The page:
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Pseudotropheus socolofi
Powder Blue Cichlid, Pindani

 Age of Aquariums > Freshwater Fish > Powder Blue Cichlid - Pseudotropheus socolofi

Photos & Comments

socolofi1.jpg (21kb)
Photo Credit: Alexandra Ellwood
Comment

I have had one of these fish for over a year now. He loves to dig down to the bottom of the tank, under the plastic rock sculpture that we have in the tank. I think he digs down so he can see himself in the bottom glass (*wink*). This fish does not take no bull from any fish! He has had several roommates that have had to abandon the tank for fear of this blue monster we have nicknamed 'Bulldozer'. Don't worry, the abandoned fish now have happy new homes of their own.

Contributed by Ginnie Roberts
Comment

I have five of the little fish and, while I agree with pretty much everything the others have said, I think there are better pale blue fish of similar temperament. I also think that this is a fish that has been bred intensively to their detriment and the group that I bought were really difficult to sex. The colours, while nice, are not as intense as say Maylandia estherae or callainos. A good male specimen of either of those two are just spectacular - they just bristle with character and the colours glow. However, my dominant male socolofi is neat and doesn't take anything from anyone without being proactively aggressive. I suspect they are a bit 'nippy' - all the socolofis fins are always ragged in contrast to the other species I have. Usual Mbuna recommendations apply - loads of vegetables, especially chopped peas, sometimes a little chopped shrimp (I mean a little - maybe once a week), a spirulina enriched flake or pellet, tons of rockwork, regular water changes and these guys like all mbuna will charm your sock off.

Contributed by Matthew Simmons
Comment

I think that the socolofi is one of the greater looking cichlids. They are an awesome powder blue and are very aggressive. I have a total of three socolofi's in my 200 liter cichlid tank. One of them (her name is "the be-yatch" because she acts like one) is two years old, already 10 cm and very healthy. She kicks everyone out of her log and chases our convicts and bigger venustus around the tank. She's not scared of anyone. Also, when we clean and redo the decoration, she's the first to find a new home and claim it. She likes to move gravel too and gets along with all our cichlids. I recently bought her two more friends, which were also socolofi's and about 4 cm big (babies). They are currently doing fine and they only hang out with our other baby cichlids (haplochromis, ahli, blue regals, and compressadoris). As for the "be-yatch", she only hangs with the cichlids her size, and she doesn't pick on the babies at all.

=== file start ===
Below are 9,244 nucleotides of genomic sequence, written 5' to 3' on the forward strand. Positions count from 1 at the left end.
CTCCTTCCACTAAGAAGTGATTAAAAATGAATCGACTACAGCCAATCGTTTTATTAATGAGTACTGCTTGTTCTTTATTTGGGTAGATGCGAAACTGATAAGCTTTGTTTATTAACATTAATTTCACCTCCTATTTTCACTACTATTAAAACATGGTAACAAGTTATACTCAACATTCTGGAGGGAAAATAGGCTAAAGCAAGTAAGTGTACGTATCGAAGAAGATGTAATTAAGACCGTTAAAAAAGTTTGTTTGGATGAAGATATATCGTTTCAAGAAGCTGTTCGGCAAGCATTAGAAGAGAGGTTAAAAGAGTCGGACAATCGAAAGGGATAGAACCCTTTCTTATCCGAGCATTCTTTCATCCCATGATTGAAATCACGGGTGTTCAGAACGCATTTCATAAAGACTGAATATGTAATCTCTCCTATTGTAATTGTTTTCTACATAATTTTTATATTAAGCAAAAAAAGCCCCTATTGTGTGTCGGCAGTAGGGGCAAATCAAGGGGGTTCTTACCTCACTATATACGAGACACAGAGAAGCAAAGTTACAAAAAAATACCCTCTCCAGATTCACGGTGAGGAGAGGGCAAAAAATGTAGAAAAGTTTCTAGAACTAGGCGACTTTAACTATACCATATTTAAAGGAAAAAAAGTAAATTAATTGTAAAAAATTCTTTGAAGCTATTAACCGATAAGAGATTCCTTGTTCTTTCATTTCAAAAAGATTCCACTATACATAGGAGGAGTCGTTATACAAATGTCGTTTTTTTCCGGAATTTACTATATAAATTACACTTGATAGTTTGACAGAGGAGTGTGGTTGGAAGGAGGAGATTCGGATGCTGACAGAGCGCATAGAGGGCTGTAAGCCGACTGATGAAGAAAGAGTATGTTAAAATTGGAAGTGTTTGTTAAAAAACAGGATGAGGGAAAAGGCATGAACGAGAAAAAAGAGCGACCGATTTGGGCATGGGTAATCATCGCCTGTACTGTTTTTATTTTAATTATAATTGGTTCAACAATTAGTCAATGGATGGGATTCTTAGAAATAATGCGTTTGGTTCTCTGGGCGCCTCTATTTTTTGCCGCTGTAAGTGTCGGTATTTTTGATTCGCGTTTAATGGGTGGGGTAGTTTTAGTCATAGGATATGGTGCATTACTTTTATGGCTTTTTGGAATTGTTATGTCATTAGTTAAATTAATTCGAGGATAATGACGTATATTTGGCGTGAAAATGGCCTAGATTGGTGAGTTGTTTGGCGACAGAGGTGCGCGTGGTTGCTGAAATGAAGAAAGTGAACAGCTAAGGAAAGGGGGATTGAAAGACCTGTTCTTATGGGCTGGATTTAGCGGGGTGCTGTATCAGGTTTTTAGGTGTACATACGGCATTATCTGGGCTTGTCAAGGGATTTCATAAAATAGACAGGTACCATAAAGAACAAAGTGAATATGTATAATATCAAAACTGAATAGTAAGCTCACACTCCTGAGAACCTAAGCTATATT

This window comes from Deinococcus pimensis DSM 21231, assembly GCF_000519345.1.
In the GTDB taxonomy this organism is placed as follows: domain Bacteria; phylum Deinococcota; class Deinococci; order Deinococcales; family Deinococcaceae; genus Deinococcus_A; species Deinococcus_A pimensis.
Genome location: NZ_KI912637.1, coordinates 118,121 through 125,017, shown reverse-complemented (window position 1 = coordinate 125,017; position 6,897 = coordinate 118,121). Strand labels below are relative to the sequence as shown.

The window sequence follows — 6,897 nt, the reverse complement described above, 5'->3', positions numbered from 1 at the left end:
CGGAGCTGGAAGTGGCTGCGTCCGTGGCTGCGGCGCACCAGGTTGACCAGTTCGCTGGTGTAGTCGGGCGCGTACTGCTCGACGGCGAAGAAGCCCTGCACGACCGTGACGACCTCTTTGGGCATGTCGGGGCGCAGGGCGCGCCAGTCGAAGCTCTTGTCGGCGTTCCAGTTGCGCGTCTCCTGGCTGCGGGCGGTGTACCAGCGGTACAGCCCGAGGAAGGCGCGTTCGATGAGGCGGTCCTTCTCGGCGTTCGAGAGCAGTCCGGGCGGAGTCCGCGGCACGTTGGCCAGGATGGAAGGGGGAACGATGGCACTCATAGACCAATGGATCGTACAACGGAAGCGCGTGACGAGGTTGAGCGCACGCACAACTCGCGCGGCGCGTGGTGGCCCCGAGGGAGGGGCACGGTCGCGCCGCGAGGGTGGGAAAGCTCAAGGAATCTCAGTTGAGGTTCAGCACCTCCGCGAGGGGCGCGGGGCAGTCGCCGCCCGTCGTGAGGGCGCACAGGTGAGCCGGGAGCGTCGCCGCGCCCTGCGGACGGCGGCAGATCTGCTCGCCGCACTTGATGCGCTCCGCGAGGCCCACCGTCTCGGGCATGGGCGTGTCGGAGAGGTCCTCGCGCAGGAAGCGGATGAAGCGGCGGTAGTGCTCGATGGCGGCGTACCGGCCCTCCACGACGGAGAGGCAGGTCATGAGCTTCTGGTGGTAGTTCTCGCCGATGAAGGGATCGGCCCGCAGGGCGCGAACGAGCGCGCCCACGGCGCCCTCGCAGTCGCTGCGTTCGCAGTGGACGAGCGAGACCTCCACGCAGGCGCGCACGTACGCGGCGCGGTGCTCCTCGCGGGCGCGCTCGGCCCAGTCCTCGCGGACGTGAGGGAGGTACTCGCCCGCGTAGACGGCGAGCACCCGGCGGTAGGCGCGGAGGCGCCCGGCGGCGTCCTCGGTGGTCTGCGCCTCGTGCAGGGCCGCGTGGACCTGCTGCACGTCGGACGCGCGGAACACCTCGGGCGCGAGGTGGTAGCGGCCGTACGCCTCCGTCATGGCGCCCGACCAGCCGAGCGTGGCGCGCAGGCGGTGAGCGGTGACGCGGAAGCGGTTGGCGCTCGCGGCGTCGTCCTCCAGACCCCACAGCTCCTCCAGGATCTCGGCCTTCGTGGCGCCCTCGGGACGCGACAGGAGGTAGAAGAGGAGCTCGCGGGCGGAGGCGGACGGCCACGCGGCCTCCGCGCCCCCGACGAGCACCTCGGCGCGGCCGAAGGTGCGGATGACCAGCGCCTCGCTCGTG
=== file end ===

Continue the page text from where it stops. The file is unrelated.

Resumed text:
Contributed by Arin
Comment

I have 3 of these very active fish, 2 females and 1 male. Talk about fish that like to breed. I have had them since they were 3 cm long. Three months later I had 11 babies from 1 female. Two weeks after that 22 fry from the other. That was 2 weeks ago and the first female looks ready to lay eggs. I have them in a 200 liter tank with other mbunas. The male socolofi is the king of the tank, nobody messes with him, not even my 3 large female red zebras, and they are twice the size. I would strongly recommend them to anyone who likes cichlids.

Contributed by Mike Morgan
Comment

I have one of these guys in my tank. When he was young, he was peaceful as can be, but as he matured, he aggressively attacked everything in the tank: both the cray and the eel had to get new homes with my friends. He rules all the caves in my tank, and chases the algae eaters, just to show them who's boss, I think. All this, and he's still only half grown! If you're looking for a peaceful fish, turn away from this one.

Contributed by a visitor
Comment

I have 3 of these fish. They seem to be very aggressive, the dominant fish has managed to 'take out' two Demasoni and another Socolofi, and is hard at work on another Socolofi. I have tried splitting them up, but the other two then go at it hammer and tong. The color of my Socolofi range from a very pale blue, and pale blue with grey barring and yellow with almost white patches. I'm almost sure the non-stop fighting is having an adverse affect on the coloration. I love my fish, but they are a complete pain in the ****!

Contributed by Stuart



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